California Appellate Court Holds that Defense in Class Action Gave Up Control of Funds for Payment of Damages Satisfying Payment of Judgment and Ending Obligation to Pay Postjudgment Interest
Employees filed an overtime pay class action against Farmers Insurance Exchange, ultimately resulting in a jury verdict against the defense totaling nearly $90,000,000 for unpaid time-and-a-half and double-time. The trial court awarded prejudgment interest in the class action, and approved a plan for distribution of the funds to the class members. The trial court eventually issued an order establishing the unpaid balance owing as of August 16, 2004, to be approximately $158,000,000 plus post-judgment interest accruing daily. Farmers paid $120,000,000 into an interest-bearing account “held in the names of class counsel and a court-appointed claims administrator”; the balance was due by March 10, 2005, and interest continued to accrue on the unpaid balance. Bell v. Farmers Ins. Exch., 137 Cal.App.4th 835, 837 (Cal.App. 2006).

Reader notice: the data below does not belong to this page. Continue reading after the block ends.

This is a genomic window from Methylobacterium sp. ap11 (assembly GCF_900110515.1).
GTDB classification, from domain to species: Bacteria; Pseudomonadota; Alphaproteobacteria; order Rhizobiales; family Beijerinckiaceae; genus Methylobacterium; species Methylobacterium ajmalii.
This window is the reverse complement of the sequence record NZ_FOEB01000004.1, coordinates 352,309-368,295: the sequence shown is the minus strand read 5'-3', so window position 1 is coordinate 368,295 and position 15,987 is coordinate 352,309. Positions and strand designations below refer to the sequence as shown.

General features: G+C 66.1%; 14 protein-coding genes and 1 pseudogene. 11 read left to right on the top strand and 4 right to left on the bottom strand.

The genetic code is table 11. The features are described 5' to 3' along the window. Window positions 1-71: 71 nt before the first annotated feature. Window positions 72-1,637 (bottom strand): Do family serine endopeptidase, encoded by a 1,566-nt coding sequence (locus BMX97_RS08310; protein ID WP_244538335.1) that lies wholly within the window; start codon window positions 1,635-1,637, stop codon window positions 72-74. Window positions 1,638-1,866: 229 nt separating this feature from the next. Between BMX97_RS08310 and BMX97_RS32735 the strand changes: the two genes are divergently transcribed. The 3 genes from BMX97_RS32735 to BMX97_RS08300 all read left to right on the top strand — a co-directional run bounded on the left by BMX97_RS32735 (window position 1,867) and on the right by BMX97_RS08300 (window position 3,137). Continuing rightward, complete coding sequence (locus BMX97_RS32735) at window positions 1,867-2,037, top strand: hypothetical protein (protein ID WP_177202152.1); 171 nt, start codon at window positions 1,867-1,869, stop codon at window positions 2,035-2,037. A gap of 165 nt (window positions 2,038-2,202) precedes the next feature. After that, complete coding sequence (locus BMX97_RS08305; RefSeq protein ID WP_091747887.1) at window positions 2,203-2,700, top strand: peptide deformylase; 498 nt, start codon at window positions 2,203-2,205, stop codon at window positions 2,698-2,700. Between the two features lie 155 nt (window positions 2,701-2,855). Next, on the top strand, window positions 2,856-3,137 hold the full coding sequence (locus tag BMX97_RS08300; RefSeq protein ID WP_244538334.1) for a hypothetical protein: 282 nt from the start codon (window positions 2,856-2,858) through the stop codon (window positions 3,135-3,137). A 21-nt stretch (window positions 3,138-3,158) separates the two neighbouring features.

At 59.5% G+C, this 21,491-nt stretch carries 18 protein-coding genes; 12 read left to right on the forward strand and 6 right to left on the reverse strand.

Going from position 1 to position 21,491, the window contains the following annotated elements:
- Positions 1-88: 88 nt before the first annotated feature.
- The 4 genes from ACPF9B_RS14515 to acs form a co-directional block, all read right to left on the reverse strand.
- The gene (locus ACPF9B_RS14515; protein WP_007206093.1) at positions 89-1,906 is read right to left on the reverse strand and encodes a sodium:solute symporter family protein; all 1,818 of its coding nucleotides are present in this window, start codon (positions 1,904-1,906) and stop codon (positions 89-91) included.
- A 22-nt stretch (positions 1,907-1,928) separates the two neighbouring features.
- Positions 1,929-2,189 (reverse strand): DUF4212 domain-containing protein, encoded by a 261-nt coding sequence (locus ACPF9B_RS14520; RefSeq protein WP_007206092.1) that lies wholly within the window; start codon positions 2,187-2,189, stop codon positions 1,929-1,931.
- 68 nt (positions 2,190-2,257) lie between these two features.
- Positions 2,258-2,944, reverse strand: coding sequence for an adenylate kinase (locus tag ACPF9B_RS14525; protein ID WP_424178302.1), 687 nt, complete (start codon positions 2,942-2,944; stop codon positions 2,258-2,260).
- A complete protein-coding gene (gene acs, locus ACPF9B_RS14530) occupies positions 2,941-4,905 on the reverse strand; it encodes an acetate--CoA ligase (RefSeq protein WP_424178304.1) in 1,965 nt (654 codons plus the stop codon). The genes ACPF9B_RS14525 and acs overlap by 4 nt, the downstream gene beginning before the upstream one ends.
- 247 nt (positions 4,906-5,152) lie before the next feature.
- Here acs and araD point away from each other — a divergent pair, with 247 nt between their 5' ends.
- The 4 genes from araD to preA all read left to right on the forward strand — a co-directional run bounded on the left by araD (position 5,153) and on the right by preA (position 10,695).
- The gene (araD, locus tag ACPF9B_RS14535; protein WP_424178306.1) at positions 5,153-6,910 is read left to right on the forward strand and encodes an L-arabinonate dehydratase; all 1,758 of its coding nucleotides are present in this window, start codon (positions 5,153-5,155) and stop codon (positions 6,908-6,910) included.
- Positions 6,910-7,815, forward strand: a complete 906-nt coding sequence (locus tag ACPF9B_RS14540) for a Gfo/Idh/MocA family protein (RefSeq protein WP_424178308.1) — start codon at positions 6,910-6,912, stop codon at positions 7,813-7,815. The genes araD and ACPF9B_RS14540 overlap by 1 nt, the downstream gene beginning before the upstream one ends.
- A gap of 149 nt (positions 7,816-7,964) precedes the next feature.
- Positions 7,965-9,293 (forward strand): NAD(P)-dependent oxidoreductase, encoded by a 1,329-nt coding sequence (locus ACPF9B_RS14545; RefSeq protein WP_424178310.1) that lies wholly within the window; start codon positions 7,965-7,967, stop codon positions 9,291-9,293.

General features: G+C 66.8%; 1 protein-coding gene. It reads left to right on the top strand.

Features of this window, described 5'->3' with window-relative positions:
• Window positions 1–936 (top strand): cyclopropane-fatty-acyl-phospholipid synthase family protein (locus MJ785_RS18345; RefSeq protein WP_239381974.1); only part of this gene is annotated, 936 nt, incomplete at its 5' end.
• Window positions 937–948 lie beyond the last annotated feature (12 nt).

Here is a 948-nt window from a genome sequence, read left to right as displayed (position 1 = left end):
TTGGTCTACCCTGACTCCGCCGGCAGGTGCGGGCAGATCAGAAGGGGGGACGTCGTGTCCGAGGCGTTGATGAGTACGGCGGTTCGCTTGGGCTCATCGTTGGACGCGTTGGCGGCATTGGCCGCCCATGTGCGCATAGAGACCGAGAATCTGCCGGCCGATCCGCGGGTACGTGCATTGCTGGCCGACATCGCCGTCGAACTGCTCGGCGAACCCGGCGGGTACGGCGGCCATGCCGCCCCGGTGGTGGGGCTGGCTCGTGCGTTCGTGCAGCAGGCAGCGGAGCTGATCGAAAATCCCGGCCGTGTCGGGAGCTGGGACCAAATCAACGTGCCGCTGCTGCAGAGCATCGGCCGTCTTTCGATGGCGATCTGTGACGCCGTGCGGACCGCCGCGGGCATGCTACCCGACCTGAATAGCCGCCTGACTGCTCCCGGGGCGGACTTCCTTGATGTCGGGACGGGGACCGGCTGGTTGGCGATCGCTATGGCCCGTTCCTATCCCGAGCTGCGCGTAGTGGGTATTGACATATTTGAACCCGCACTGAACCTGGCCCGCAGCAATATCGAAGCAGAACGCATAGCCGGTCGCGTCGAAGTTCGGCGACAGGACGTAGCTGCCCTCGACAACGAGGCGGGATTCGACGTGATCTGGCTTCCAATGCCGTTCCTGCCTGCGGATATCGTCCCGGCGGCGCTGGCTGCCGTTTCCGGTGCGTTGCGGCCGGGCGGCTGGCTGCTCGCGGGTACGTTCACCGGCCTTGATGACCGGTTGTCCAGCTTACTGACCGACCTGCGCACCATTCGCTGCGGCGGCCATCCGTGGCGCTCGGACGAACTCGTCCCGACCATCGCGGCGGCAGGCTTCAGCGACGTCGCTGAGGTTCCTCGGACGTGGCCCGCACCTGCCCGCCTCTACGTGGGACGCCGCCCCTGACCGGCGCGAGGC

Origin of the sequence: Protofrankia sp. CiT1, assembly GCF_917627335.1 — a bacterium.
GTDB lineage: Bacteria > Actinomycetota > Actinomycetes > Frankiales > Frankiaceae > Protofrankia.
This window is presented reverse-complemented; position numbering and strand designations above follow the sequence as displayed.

Just before the first distribution payment was made to class members, Farmers asked the court to amend the distribution method in order to avoid certain unanticipated tax issues. Bell, at 838. Plaintiffs’ lawyer objected to the proposal, and requested that Farmers be ordered to pay additional post-judgment interest; the trial court denied plaintiffs’ request and plaintiffs appealed. Id. “[Farmers] argues that the judgment was satisfied when it deposited funds into the trust account held in the name of class counsel and the claims administrator; plaintiffs maintain that the judgment was satisfied when actual payment was made to the class members.” Id., at 839. The appellate court agreed with the defense: “[W]e note that the damages fund was held in an account in the name of the claims administrator and class counsel. By placing funds in such an account, [Farmers] clearly relinquished control over the damages fund and entrusted it to payment of the judgment.” Id., at 840 (italics in original). The court found, contrary to plaintiffs’ claim, that “there was ‘no string attached by which the money [could] be yanked back.’” Id., at 841. Accordingly, the trial court order was affirmed.